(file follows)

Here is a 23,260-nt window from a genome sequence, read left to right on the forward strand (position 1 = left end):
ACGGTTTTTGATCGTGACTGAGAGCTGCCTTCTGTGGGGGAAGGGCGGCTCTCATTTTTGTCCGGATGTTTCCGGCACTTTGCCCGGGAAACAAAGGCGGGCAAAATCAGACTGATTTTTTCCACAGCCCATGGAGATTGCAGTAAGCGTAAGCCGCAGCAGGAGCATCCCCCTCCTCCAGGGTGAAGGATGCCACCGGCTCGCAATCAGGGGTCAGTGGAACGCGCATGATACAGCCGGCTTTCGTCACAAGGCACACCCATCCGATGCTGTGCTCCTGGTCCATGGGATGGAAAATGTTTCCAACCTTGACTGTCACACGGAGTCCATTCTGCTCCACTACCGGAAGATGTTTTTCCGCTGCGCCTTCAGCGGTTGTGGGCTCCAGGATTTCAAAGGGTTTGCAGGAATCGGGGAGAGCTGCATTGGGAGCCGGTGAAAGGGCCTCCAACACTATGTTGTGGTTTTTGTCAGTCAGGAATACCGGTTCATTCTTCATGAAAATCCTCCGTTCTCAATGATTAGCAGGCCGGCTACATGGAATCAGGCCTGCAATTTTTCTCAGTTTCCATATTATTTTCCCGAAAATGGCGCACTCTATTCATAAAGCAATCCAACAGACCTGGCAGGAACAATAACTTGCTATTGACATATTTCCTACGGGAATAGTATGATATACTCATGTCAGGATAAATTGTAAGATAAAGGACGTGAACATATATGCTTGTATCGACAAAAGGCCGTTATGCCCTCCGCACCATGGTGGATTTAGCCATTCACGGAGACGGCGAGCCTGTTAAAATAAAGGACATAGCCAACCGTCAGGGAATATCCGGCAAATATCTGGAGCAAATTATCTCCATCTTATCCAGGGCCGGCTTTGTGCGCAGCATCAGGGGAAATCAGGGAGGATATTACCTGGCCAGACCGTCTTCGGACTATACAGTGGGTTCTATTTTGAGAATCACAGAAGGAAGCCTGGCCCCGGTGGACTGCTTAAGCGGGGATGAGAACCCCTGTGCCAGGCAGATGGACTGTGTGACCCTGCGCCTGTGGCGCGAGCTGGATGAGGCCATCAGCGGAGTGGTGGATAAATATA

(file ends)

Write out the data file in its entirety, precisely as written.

Here is a 23,260-nt window from a genome sequence, read left to right on the forward strand (position 1 = left end):
ACGGTTTTTGATCGTGACTGAGAGCTGCCTTCTGTGGGGGAAGGGCGGCTCTCATTTTTGTCCGGATGTTTCCGGCACTTTGCCCGGGAAACAAAGGCGGGCAAAATCAGACTGATTTTTTCCACAGCCCATGGAGATTGCAGTAAGCGTAAGCCGCAGCAGGAGCATCCCCCTCCTCCAGGGTGAAGGATGCCACCGGCTCGCAATCAGGGGTCAGTGGAACGCGCATGATACAGCCGGCTTTCGTCACAAGGCACACCCATCCGATGCTGTGCTCCTGGTCCATGGGATGGAAAATGTTTCCAACCTTGACTGTCACACGGAGTCCATTCTGCTCCACTACCGGAAGATGTTTTTCCGCTGCGCCTTCAGCGGTTGTGGGCTCCAGGATTTCAAAGGGTTTGCAGGAATCGGGGAGAGCTGCATTGGGAGCCGGTGAAAGGGCCTCCAACACTATGTTGTGGTTTTTGTCAGTCAGGAATACCGGTTCATTCTTCATGAAAATCCTCCGTTCTCAATGATTAGCAGGCCGGCTACATGGAATCAGGCCTGCAATTTTTCTCAGTTTCCATATTATTTTCCCGAAAATGGCGCACTCTATTCATAAAGCAATCCAACAGACCTGGCAGGAACAATAACTTGCTATTGACATATTTCCTACGGGAATAGTATGATATACTCATGTCAGGATAAATTGTAAGATAAAGGACGTGAACATATATGCTTGTATCGACAAAAGGCCGTTATGCCCTCCGCACCATGGTGGATTTAGCCATTCACGGAGACGGCGAGCCTGTTAAAATAAAGGACATAGCCAACCGTCAGGGAATATCCGGCAAATATCTGGAGCAAATTATCTCCATCTTATCCAGGGCCGGCTTTGTGCGCAGCATCAGGGGAAATCAGGGAGGATATTACCTGGCCAGACCGTCTTCGGACTATACAGTGGGTTCTATTTTGAGAATCACAGAAGGAAGCCTGGCCCCGGTGGACTGCTTAAGCGGGGATGAGAACCCCTGTGCCAGGCAGATGGACTGTGTGACCCTGCGCCTGTGGCGCGAGCTGGATGAGGCCATCAGCGGAGTGGTGGATAAATATA